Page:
The Fairmount News from Fairmount, Indiana on October 31, 1921 · Page 2
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October 31, 1921

The Fairmount News from Fairmount, Indiana · Page 2

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Fairmount, Indiana
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Monday, October 31, 1921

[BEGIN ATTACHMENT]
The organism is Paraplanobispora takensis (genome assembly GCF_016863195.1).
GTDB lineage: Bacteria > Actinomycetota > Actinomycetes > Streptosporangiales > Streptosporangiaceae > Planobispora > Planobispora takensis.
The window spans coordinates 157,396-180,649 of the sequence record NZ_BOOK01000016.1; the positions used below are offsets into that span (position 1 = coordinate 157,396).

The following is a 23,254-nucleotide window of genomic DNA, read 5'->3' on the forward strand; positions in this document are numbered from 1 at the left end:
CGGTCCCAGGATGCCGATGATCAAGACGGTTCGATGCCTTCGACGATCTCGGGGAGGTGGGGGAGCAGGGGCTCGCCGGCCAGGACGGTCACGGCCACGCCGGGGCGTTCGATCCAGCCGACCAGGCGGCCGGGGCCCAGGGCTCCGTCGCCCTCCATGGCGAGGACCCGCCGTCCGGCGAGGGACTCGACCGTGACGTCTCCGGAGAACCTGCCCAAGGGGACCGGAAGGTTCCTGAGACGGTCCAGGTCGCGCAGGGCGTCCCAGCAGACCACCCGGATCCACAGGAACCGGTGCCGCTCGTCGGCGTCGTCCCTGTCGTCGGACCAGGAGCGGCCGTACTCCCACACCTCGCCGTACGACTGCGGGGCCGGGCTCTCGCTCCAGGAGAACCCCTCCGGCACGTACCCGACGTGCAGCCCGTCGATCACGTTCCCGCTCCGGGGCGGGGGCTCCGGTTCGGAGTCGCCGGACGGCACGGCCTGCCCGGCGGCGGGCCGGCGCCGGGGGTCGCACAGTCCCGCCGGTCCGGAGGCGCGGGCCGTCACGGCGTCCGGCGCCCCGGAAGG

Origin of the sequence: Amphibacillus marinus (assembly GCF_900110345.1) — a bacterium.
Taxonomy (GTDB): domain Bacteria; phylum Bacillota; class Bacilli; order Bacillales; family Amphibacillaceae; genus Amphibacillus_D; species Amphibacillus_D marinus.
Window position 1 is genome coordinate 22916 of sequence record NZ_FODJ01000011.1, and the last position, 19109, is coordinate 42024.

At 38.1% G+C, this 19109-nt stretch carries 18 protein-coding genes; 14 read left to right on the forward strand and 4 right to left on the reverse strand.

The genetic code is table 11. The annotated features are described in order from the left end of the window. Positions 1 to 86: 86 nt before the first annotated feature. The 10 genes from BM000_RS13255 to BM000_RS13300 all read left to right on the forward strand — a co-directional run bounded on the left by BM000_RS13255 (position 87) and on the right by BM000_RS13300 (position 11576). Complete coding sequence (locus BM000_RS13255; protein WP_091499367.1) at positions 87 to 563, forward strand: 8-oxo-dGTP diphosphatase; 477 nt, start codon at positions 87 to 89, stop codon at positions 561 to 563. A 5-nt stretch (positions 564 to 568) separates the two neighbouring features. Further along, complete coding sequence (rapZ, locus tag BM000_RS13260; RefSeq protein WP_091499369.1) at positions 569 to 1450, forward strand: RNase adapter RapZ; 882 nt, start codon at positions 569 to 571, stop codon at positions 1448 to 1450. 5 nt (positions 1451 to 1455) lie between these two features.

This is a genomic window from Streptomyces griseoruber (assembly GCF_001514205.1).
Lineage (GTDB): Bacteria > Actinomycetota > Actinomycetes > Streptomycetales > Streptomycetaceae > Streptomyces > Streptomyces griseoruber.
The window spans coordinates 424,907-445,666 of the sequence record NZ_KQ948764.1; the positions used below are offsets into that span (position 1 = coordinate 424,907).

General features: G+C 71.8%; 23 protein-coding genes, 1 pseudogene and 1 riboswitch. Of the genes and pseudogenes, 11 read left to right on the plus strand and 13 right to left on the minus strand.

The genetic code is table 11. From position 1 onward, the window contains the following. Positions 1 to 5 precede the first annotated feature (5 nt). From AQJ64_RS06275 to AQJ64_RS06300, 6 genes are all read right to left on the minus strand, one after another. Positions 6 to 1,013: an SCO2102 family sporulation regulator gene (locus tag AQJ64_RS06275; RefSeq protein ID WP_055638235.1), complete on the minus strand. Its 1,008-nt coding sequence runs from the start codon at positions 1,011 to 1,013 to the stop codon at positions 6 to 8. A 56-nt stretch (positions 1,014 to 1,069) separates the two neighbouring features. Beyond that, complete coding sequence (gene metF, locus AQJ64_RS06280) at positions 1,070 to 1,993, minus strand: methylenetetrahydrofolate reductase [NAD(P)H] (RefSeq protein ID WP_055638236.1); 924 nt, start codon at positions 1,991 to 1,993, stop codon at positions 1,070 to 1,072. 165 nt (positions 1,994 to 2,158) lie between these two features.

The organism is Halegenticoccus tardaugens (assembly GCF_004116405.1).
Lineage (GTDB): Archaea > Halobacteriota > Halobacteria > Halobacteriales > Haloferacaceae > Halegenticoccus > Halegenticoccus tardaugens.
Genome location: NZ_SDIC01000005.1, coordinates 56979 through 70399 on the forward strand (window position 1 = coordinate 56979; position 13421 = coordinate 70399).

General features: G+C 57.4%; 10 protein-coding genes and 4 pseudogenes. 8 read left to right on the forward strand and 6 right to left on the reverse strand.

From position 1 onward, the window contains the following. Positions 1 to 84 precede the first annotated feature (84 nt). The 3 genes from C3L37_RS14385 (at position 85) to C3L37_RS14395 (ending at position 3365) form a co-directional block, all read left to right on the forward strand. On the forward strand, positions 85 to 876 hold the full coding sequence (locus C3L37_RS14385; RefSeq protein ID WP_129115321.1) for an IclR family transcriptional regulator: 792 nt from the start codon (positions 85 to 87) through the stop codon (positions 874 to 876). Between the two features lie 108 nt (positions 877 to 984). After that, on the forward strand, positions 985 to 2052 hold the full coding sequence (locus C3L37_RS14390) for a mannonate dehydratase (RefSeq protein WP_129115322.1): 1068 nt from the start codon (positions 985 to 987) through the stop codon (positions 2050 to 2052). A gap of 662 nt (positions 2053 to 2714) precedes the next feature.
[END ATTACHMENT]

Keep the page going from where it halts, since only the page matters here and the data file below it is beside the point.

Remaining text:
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THE FAIRMOUNT NEWS SPECIAL PRICE Now On DENATURED MANY REFUGES FOR GAME BIRDS Legislative Protection Extended to Prevent Their Extinction. Tl. Al The Fairmount News;Academy SUT n , .. , . . , , . i . Shows Up Well Published on Mondays and Thursdays, A. S. ROBERT?, j (Continued from Page One) Editor and Publisher. f Minnie Mc Lucas Roberts Assgoiatg. j nf ScoU Rnd EawarJs are TELEPHONES rS? actSl ("1 while McComb, and Baker are " ; ineligible for the remainder of the SUBSCRIPTION RATES. i season, but it will be a fighting? team (Within Indiana.) One vcar $2.00 that takes the floor and the coach ex-Six months lJ poets to do much to improve the team Three months : ' . . , (Outside Indiana.) ; this coming week. One year $3.00 : Season tickets mav be obtained of Six months 1.6o : ,.,". , . Three months .90 the students which will admit one to All subscriptions payable strictly t any of the home panics this coming in advance; paper d:scountmued at expiration of subscription time un-iseason- The spectator may save much less renewal is received prior to ex- by purchasing these tickets as the piration date. , . . . . - , - : general admission this year will be Entered as second-class matter at j25 cent anJ there are t prescnt ten the postolnee at Fairmount, Ind., un- ! dor the Act of Congress of March S, games on the schedule with a possibil- jty. Qf one cr wo more being added. ' The weeklv Wednesday iJoon prayer In other words, the railroad men ; meetmjr was" n,M with a iarg.e attend-"marched the hill, and then march- Rnce Everett Richie was leader and ed down apaiii" ' the subject was "Ferservance." ' Prof Kittering, head of the depart One week from tomorrow and we'll ment of music at Marion college, pave be ab?e to figure a little more definite- a very interestinp talk durinp chapel !y on the "woman vote." ' exercises Wednesday morniiJg. 188 PROOF find hides so well that it cannot be found. At night they come out to fed in the bays and lakes, but retreat again to the shelters of the rushes at daybreak. Most of the female ducks are busied with their young during the period that the males are molting into the eclipse plumage, but soon after the ducklings can care for themselws the females join the other ducks in the bays and In turn soon shed their flight feathers. Grow in Number. "The number nf wild ducks on the Bear river marshes continues to grow until about the first of September; during the latter part of August the increase is rapid, as hordes of young ducks that have been reared on the uplands and along small streams and lakes In tho mountain valleys betin to arrive. -Between the 1st and 10th of September there is a sudden diminution in the numbers, and at this time fully two-thirds of the ducks leave the marsh. The sudden disappearance of numbers of the ducks is noticeable, and cannot fail to attract one closely in touch with tlie daily course of tht? wild life on the marsh. The exodus seems to take place at night, and bays and lagoons that one day are banked solidly with rank after rank of resting foul may 24 hours .later show Individuals only in tens where before they were represented in hundreds. That this migration is to distant points seems certain. "Ducks again begin to gather on the flat?, however, and by the opening of the hunting season enormous numbers are once more present. These are composed of young birds and adults that have come in from other regions." Your Season's Supply at 70c per Gallon If you buy between now and November 10th 1 M N N M M M M H N N N X M M M We cannot guarantee this price after November 10th, as it is almost certain to go higher. 188 Proof Denatured Alcohol is the only real and safe Freeze Proof for your Radiator. You cannot afford to be without it at such a low price. Come in at Once or Phone 226 F. H. S. Wollops Jonesboro Lads (Continued from Pape One) H H H M H M M X l N M M E.lO. Ellis Auto Supply Co. STORAGE BATTERIES Tires, Accessories, Oils, Gasoline, Vulcanizing W. V. Fowler, Mgr. Phone 226 Summitville is already arranging to hold a five day fair next September. Southern Grant county ought to have a real fair, ar.d Fairmour.t is the place for it. POOR PROPHETS. "TeiJ years from now everybody will bo living in hotels." That is the prophecy of the Amen- ' can Hotel Men s Association, which adds: It is merely a matter of evolution." . The high cost of living, burglars and inability to obtain household help, hotel men believe, will bvTT-p about the revolution in home life. If there ever was a more leaky prediction' made, it was done before they began recording prophecies in type. They may be pood hotel men. Indeed, most of them have proven thtir ar.iMty in that line. But as prophets? They couldn't bat .014 in the Tall Grass League. Never will even a majority of mankind live in hotels. Never utft.il man and woman have so changed that they no longer care for a home of then-own, a bit o3 yard for the kiddies to play in, and that homey atmosphere impossible to reproduce in a hotel. row persons .e ... They live there only because they have . ii i no nomes to me .... dwellers aont live mere. merelv "stop" there. It is a handy stopping place, en route to or x... home. And that is the best that can be said about it. THE WAR RAGETH Most human beings atv concerned with the cost of living, baby's newest tooth, or where shall we spend our vacation? But not so with the world's astronomers. They are waging a war all their own, with t.Vne on the side- lines nor in the prandstand, and none to care who wins the argument. Astronomer Sola of Barcelona, Spain, i3ot long since announced the discovery of a planet. Its position is given as "right ascension 12 h., 25 min., 12 s., declination plus 15 degrees. Its daily motion was "right ascension minus one mirAite, declination plus one minute." All of which is more or less Greek to non-astronomers. That, however, is not the cause of the war. ! t ! i ! ' : 1 WHERE THE DUCKS GATHER Eleven Varieties Breed and Molt on the Great Bear River Marshes in Utah Canada Geese Also Are Found There They Drop Their Feathers Symetrically and When They Regain Them Are en the Move Government Seeks to Increase Waterfowl. The economic value of wild ducks and geese as a source of sport, an incentive to healthful outdoor recreation and nn adjunct to the food supply ts universally recognized In this country. Legislative measures for the protection of these birds, designed to enable them to hold their own against an ever-increasing army of gunners, have multiplied and have added to the restriction on hunting as need for them has been realized by sportsmen and persons Interested in birds In general. To encourage our larger waterfowl a number of extensive marsh areas have been made permanent refusres under the guardianship of the United States Department of Agriculture, and many private preserves, some of them formed by artificial means, have been established where the birds are protected while nesting and are shot under more or less rigid local restrictions during designated open seasons for hunt!ng. As a means of co operating lu such efforts to maintain and Increase the numbers of our waterfowl, the biological survey has undertaken Investlratbms of the jnoral conditions under which wild ducks live and thrive, coupled with counts of the numerical abundance of these b"rds In different areas vhrylng In character. The Bear river marshes In Utah are noted for wild ducks. Eleven Species of Duck. "Eleven species of wild ducks." says Alexander Wet more, assistant biologist In a bulletin of the department, "and the Canada goose are now known to nest on the Bear river marshes. Eight of the ducks are of common occurrence. Arranged In order of their abundance as breeding birds, these are the redhead, cinnamon teal, mallard, shoveler or spoonbill, gadwell. ruddy duck, pintail and green-winged teal. "In addition to the ducks about 100 pairs of Canada geese breed on these marshes. Allowing three young as the average number brought to maturity by this species, there would be a total of 500 birds at the close of the sen son. The nesting season for these geese Is practically over by May lo. and their numbers were estimated from observations made before they disappeared In the lower marshes for their annual molt. This marsh area produces between 25.V nud 3O.000 ducks In the average season. "Tn the course of studies in this region it was learned that the treat marshes in the delta of Bear river offer a favorable breeding ground for a much larger number of birds after these are freed from family cares in other regions. To maintain themselves In condition all species of birds must renew their bodily covering of feathers at least once each year, while many forms molt partially or entirely at shorter intervals. This usually is a gradual process, as only a few feathers drop out at one time and are replaced by new ones. One or two feathers fall in either wine at approximately the same time and more are not lost until the first ones are partly grown. By this continuous renewal the powers of fiitht of the ordinary bird are not seriously hampered, and it is able to feed, fly about and evade Its enemies as usual. Males Desert Mates. "In all the secies of ducks that frequent this area in summer, except the ruddy duck, the males nearly al-days desert their mates as soon as the complete set of eggs lias been deposited and Incubation has begun. The male ruddy duck, like the Canada goose, usually stays with the female until the duckling are well grown, and It Is common to see one at the head of a brood- of dusky young, swimming with chest and neck puffed out and tall spread. "After the pairing season the drakes beiin to join In flocks, and large bands of these males gather to feed and rest on the great open bays. At this time ther are in bright, showy plumage, but early in summer a change takes place. The body feathers are replaced by a p'ain. dull plumage more or less resembling that of the female, and entirely different from the winter dress. This Is known as the 'eclipse plumage, and Is found In all of the ducks that occur here except the ruddy duck. Sn after going into the eclipse plumage the drakes drop their wing and tall feathers, and then hide In the marsh growth until again able to fly. So well do they keep concealed that they are seldom seen, and few local sportsmen or others are acquainted with this peculiar habit, while persons who may happen to see them usually consider them young birds because of their bare wings. Ducks In this flightless mn'tton are known as 'flappers In working through the marshes they may be heard qurckln? nd ferd;n? In evv fii---f lv rr f one 1 ysrtMl is t.a; ."V u ii-IJ rnto High School Art Exhibit (Continued from Page One) al programs have been arranged for both Thursday evening and Friday evening and many people are planning to come both times for the programs will be entirely different each evening. On Thursday evening the members of the art class of the high school will present a number of tableau pictures reproducing some of the masterpieces to be seen in the exhibit. This will be decidedly unique and worth while. Also on the same evening will be a number of selection's by the splendid chorus organized in the high school this year and probably on this evening the high school second orchesti. will appear for the first time for a public performance. The bir;. feature of the Friday evening's entertainment will be the talk on art by Miss Sellick, art instructor of Shortridge high school in Indianapolis. In addition to this talk a number of special-vocal and instrumental musical number are be-in'g prepared. The members of the Art Class have made a special study of these pictures and will be present each time to explain them and tell interesting facts concerning each picture to the visitors. The funds derived frcm the sale of Royal THIS tickets will be used to purchase pictures for the local schools. Another feature of interest will be an exhibition of the art work being done by local students. Some of this has been prepared by the art class of j the high school, some by the Junior J high school, and some by the fifth and j sixth and the lower grades. : Single admission for either even-! ing or af tcrnoorJ for adults will be ! twenty cents while tickets for chil-! dren will be ten cents. Adult ticket? good for both evenings and for Fri- day afternoon may be had for thirty ! cents and for fifteen' for children. SUGAR BEETS LOADED FROM SUMMITVILLE. Nearly a thousand tons of sugar beets, raised on the farms of Covalt and Collins, Dwight Daugherty, Leo Underwood an Porter Corvvir, be tween Summitville and Fairmount, were loaded last week in the Big Four yards at Summitville for shipment to the sivrar factory at Decatur. This is the first time beets have been raised in the immediate community of Summitville, and they have averaged a yield of about ten tons to the acre. An old print in Paris, depicting a moving "fortress." and dated 1871, sshowc manv of fVio foofn.poo nf . .... . . 0 ...u.. fit- J.ul- WMA ' VA. W day's "tanks." It always pays to advertise in The Fairmount News. Theatre WEEK each half. The local second team j played a clever fame considering the . wnhern anJ j Pickard at guard won j muh fnm everyone concerned. j wna their r-wl defensie work that ' . jrtTUw r, r low fiire ! while Bosley playinp a splendid game ; at forward chalked up five field poals ! for the locals, and C. Pickard rktted ! two from the field and four from the foul line. Wilbern also added one j from the field. Lineup and Summary: j F. II S. Seconds 20 J. H. S. Seconds 6 ! C. Pickard Nickerson, Wymer S,. Bosley Barton Forwards iBriles, LaRue Burrfe Center Wilbern Younp, Jay J. Pickard Scott Guards BRILLIANT OUTLOOK. j No brighter prospect for the Inter- national Live Srock Exposition ever . than h f h semblage of the aristocracv , r r- .i oi tne pedigreed draft horses, beef cattle, kan colft5nent and Europe at Chicago Xovember 26th to DeCember 3rd. Despite a period of depression, for which there is scant precedent in trade annals, breeders and feeders both ' manifest surprisinp interest, as evi- denced by an imposing array of etr- ' tries. Both numerically and from the standpoint of quality, the basic princi- j pie of the Exposition, the 1921 aggre- I pation at Chicago will demonstrate the j virility of this most important indus try, essential alike to the conVersion of coarse prams and grasses into mer ! chantable product, and to the daily j replenishment of the larder of the Na- ! tion. j All through the stress of the post- ! war readjustment the live stock indus- try has functioned unfalteringly. The ; 1921 International Live Stock Exposi- j tion will constitute a convincing dem- j onstration of its virility. The seed stock of the country, incalculable in ! ners of the globe. Mr. and Mrs. Will Lanpan and family are moving today to Logan- J ' . Langan and family are leaving many 1 warm friends in Fairmount who will regret to see them leave, but whose ; best wishes go with them to their new" . 6 nuiuc. Before the war very liule industrial akhohol was used in thig Productmn urm al -Qc pun to supply the needs of mutAtion makers, and now the annual production of denatured alcohol exceeds 90,000,000 gallons. - Blottintr -i frnm hatch of r,r-r K; Aa .MT,t. SAVE $50,000.COa IN CANDY Cosmetics. Jewelrv. Art and Autos J Show Nation Is Spending Less. I It cost the nation $."i4.0O0.(H0 less to ; fill its sweet tooth during the last fis-! cal year than In the previous year, ac-' cording to preliminary annual statistics of the Internal revenue bureau. ?-tO.T20.r.no heins spent for candy In the country as compared with $4(12,-i 840.000 in "li20. It cost more, however, to keep the country's jaws in motion, the chewing gum bill for 1021 amounting to $44.-4O5.sO0, as against $37,4iS.100 In the j previous year. t Facial decoration was less costly during the past year, the amount spent i on paints, cosnn:tics and perfumes amounting to $145,010,100, as compared with $100.!K1.025 during 1020. J The country's spending also fell off j considerably in other lines, the total ! outlay on automobiles being $1,075.-j 703.800, as against $2.0SS.0r,0o0 In ! 1020, and on jewelry $4 0,078,100, as j against $517,272,140 In 1020. ; In the field of art, the curtailment was heavy, the amount spent for pia-i nos and musical instruments dropping ! from $273,582,420 In 1020 to $231,358.-j 02o in 1021, and the national bill for i sculpture, paintings and statuary fall-j ing from $15,431,330 in 1020 to $11.1G3,-i 370 in 1021. MANY OPERATIONS Man Riddled by Bullets in France Under Surgeons' Knives. Recuperating from his eighteenth operation, sixteen of them jerforined with an anesthetic, Herbert McCarty is home at Catawassa, Pa., on a ton-day furlough from the Polyclinic hospital in New York. In the last operations portions of his right collar bone and shoulder blade were removed, and two machine gun bullets received in France, m here he was picked up for dead, were removed from his side. Two other bullets were found to have grown fast to the jugular vein. Mo "arty was riddled with machine gun bullets by a Jerman aviator. Seven of his ribs were found to be diseased, and these were removed, making ten ribs that have been entirely removed, while he still has half of the eleventh. The young man was a member of Company K, Three Hundred Fourteenth infantry. "Two weeks after the last operation." he said, "I was able to go out with my brother Lew and have dinner. Everything is fine." COW DIES OF ALCOHOLISM Had a Taste for Moonshine Mash and Indulged Too Freely. A jump at the moon, a "moo" and It was all over with poor Bess. Bess was a highly bred Jersey cow belonging to Samuel Young of Campbell's Creek, V. Ya. In some manner unknown to Young she had acquired a taste for mountain dew. One day Bess ate her fill of mash lying where it had been thrown by moonshiners. When Young found Bess she was cutting figures around the fences, trees and hillocks. Young tried to lead her home, but Bess crumpled on her side and died of acute alcoholism. JOINT HONEYMOON Twin Sisters in Double Wedding at Parents' Home. One of the most unique weddings in the city's history took place at Mitchell, S. D., when Miss Erna Hagge-and Miss Erma Hagge, twin sisters, who look as much alike as the proverbial peas In a pod, were united In marriage at a double wedding ceremony to Floyd Wilder . and Herbert Fox, both of Mitchell. The marriage took place at the home of the brides' parents. Mr. and Mrs. Herman Haege. The twin brides and their husbands left fmmc!fcfTY on c J.-iIct automobile ! Other astronomers insist this is no ' value, has not only been preserved but tfewly discovered planet. They say improved, as will be shown by the most it is No. 99, one of the long list of imposing array of young animals ever small planets previously mapped. . presented in an American show yard, Considerable time, and many learned ! together with their progenitors, im-debates will be hurled broadside in de- J ported and domestic origiii the whole ciding if this is No. 99 or a new planet. ( constituting a galaxy of merit possible When it is decided this little old world only at this annual Chicago event, will wag along just as it has been do- The 1921 "International" will be the itg these many years. J defiance of the American stockman to Most human beings will continue , adversity. More and better draft concerning themselves in the cost of horses, beef cattle, swire and sheep living, baby's newest tooth, or where 'will be presented to probably the shall we spend our vacation? '.largest audiences the "International" , , has ever attracted from the four cor Tuesday Bert Lytell in "The Miss Leading Lady" The snappy screen version of a 20th Century Cave Man. Also WILL 3IAKE FAIRMOUNT THEIR HOME ONCE MORE. , . . . . i town, former Fairmount residents, j , . . , , . , -. sport where Mr. Langan has employ-last week looking for resid ; ' . iL , . . , -, . - . ment m the Pennsylvania shops. Mr. were here ence property, with a view of return- ing to this city to make their home. Mr. Howard for many years was tele- , ' , . , , - ; al Gas & Oil company, which during , r the active years oi ine inaiana nas i belt, mainta:r,ed a private telegraph , line between this city and the Chicago office of the company. PICKARD FIGURES HE'S WALKED SOME. W. B. Pickard, who recently sold his West Washington street black- smitn snop to rrant xvj, Uma- ted that during the thirty-three years Thursday "Black Beauty" A Vitagraph Special production taken from the book by the same name by) Anna Sewell. This is a story of human beirJgs as well as horses. If you have read the book you will .want to see it. Also Pathe Review. Friday Ethel Clayton in "Wealth" A Cosmo Hamilton story of a girl with a dollar mark instead of a heart. Also Comedy. Saturday "Life" A Paramount Picture Though you may krfow what life is come and see the thing it is made of! The top and the bottom, the body and the soul, the strife, the love and the glory. A great human stcry. Also Comedy. he occupied the shop he walked more ally without sizing. It made a for-than 7,000 miles id going from his for the lucky man. home. Sixth and Vine streets, to the shop and return. In making the j Castiron cannon were not known j computation, Mr. Pickard says hniMl the latter half of the fifteenth I eliminated all extra trips 'he might century. Previously cannon were al-I have made for various reasons, way made of bronze, ' honeymoon.